Competitive Diabetes Education Game Helped Veterans Control Blood Glucose

New research indicates that veterans who played a diabetes education game in teams demonstrated greater improvements in blood glucose control than veterans who learned about diabetes management from a booklet.
Published Online: August 11, 2017
Christina Mattina
New research indicates that veterans who played a diabetes education game in teams demonstrated greater improvements in blood glucose control than veterans who learned about diabetes management from a booklet.
 
In the study, published in Diabetes Care, 456 veterans with diabetes were recruited to take part in the diabetes self-management education intervention. Half were assigned to a diabetes education game and were given a printed pamphlet about civics, while the other half were assigned to play a civics education game and received a pamphlet about diabetes management.
 
The diabetes education game included a number of mechanisms intended to boost engagement. After answering a multiple-choice question about glucose management, exercise, diet, or another topic related to managing their diabetes, players would immediately receive the correct answer, an explanation, and further references. Over the course of the 6-month intervention, they were given 2 questions each Tuesday and Thursday via e-mail or a mobile app.
 
Players were also grouped into regional teams and were awarded points for each question answered correctly. Leader boards featured individual and team scores in order to make the game more competitive, and winning teams and individuals received “modest financial rewards.”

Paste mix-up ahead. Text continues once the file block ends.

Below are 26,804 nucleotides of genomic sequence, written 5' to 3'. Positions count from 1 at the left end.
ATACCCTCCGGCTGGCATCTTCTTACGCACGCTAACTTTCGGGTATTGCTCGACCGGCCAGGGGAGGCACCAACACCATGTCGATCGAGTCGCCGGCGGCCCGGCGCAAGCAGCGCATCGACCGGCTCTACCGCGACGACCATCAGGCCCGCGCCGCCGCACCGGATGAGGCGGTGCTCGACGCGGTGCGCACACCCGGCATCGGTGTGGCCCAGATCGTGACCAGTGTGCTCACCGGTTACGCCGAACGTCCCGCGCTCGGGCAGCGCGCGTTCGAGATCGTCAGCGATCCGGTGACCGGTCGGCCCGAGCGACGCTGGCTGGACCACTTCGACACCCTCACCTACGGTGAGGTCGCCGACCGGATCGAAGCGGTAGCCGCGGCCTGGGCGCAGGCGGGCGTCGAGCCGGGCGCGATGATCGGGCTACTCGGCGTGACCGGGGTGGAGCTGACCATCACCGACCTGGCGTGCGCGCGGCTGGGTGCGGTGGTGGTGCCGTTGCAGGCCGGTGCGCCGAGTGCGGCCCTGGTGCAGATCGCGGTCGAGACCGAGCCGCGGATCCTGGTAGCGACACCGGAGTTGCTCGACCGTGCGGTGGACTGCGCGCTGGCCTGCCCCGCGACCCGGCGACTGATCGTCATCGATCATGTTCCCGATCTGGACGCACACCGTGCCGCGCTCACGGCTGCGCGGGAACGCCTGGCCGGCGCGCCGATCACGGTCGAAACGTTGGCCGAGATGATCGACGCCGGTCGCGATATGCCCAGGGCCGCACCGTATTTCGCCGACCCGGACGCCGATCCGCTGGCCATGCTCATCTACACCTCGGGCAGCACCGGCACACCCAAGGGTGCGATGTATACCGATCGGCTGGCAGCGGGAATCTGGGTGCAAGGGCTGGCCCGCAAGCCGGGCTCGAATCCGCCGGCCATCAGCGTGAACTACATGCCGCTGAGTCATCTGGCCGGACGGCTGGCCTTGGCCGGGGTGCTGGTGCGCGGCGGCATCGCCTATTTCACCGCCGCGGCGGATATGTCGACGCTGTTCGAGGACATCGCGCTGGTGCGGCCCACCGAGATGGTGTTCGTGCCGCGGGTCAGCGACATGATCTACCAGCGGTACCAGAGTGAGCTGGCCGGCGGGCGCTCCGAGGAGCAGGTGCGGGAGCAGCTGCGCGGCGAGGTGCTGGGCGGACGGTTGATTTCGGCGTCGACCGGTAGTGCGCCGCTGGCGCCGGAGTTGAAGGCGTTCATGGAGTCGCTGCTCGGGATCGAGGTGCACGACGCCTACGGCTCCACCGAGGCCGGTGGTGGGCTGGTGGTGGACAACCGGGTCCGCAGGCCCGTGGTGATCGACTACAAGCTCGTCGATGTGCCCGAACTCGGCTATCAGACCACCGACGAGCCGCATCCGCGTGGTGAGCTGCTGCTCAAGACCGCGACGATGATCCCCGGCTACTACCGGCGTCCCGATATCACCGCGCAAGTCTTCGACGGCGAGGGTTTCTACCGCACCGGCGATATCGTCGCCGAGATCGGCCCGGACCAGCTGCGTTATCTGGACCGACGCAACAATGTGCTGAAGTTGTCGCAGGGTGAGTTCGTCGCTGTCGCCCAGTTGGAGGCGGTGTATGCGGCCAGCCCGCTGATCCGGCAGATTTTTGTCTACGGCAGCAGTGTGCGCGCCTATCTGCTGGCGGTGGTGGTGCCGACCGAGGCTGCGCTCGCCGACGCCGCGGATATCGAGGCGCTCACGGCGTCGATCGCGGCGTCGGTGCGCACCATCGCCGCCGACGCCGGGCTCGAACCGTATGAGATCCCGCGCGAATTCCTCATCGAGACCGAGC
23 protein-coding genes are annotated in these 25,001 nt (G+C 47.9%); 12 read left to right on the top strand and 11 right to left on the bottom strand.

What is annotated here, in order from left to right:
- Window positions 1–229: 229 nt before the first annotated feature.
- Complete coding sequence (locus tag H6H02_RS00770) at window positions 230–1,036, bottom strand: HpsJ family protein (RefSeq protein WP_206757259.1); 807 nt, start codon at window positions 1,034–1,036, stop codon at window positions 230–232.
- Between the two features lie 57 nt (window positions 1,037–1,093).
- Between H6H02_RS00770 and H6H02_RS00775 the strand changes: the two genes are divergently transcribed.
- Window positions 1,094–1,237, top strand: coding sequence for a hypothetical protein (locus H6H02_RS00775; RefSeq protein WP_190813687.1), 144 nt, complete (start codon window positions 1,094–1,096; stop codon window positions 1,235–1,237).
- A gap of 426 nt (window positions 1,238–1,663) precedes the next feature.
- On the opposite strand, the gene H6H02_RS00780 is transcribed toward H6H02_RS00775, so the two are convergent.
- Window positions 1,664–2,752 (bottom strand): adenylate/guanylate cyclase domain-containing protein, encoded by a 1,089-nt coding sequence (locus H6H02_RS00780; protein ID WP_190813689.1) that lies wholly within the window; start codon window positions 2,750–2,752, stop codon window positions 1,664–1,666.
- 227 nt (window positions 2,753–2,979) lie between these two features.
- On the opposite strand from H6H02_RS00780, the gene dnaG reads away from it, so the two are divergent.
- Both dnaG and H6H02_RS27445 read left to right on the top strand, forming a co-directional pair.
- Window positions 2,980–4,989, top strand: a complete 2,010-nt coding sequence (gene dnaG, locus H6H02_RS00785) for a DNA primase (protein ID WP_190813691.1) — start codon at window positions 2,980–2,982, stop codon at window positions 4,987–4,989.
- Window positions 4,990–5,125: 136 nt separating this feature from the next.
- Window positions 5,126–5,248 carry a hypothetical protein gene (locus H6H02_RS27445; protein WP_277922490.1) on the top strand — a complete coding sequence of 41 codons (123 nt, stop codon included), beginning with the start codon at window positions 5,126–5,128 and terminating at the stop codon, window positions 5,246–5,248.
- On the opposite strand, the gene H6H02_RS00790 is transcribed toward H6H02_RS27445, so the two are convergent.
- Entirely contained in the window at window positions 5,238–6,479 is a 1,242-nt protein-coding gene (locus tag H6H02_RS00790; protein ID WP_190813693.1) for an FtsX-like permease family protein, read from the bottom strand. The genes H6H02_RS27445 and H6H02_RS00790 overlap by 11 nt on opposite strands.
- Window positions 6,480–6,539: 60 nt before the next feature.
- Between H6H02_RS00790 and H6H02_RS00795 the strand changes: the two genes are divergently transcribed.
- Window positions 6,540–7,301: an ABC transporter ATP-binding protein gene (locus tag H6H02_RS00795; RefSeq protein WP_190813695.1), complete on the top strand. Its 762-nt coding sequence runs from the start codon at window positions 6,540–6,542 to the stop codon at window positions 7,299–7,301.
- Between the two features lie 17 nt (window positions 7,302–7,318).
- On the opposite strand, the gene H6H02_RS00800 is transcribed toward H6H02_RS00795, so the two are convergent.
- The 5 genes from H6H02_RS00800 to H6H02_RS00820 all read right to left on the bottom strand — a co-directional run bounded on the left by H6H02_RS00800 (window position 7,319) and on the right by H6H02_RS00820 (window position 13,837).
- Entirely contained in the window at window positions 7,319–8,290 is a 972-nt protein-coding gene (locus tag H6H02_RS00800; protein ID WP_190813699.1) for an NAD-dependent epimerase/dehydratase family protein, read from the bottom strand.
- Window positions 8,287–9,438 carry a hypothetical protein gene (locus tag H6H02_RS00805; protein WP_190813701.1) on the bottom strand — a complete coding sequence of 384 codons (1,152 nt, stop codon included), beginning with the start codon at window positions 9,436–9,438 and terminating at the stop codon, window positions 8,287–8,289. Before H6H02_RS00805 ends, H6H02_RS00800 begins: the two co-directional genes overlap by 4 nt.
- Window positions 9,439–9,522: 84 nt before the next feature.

After 12 months, the patients who had played the diabetes game demonstrated greater reductions in glycated hemoglobin (HbA1C) levels (–8 mmol/mol, or 0.74%) compared to those who had played the civics game (–5 mmol/mol, or 0.44%). This effect was even more pronounced among those who had poor glucose control prior to the intervention, as defined by HbA1C levels of at least 9%. These diabetes game players experienced a 16 mmol/mol drop in HbA1C over 1 year, while the control group saw theirs decrease by 9 mmol/mol.
 
“Among the subgroup of patients with uncontrolled diabetes, we saw a reduction in HbA1C levels that you would expect to see when a patient starts a new diabetes medication,” study author B. Price Kerfoot, MD, EdM, said in a press release from Brigham and Women’s Hospital. “Although their blood glucose levels were still above the target range, this was a strong step in the right direction, and resulted in a sustained and meaningful improvement in blood glucose control.”
 
The researchers acknowledged that they could not determine what specifically led to the improvements in blood glucose (ie, the game’s educational content, the sense of competition, or a combination of factors). Still, they noted that patients reported high satisfaction with the game, indicating its utility beyond diabetes management education.
 
“About 89% of participants requested to participate in future programs using this game,” explained senior author Paul R. Conlin, MD. “This approach could be an effective and scalable method to improve health outcomes for other chronic conditions as well.”


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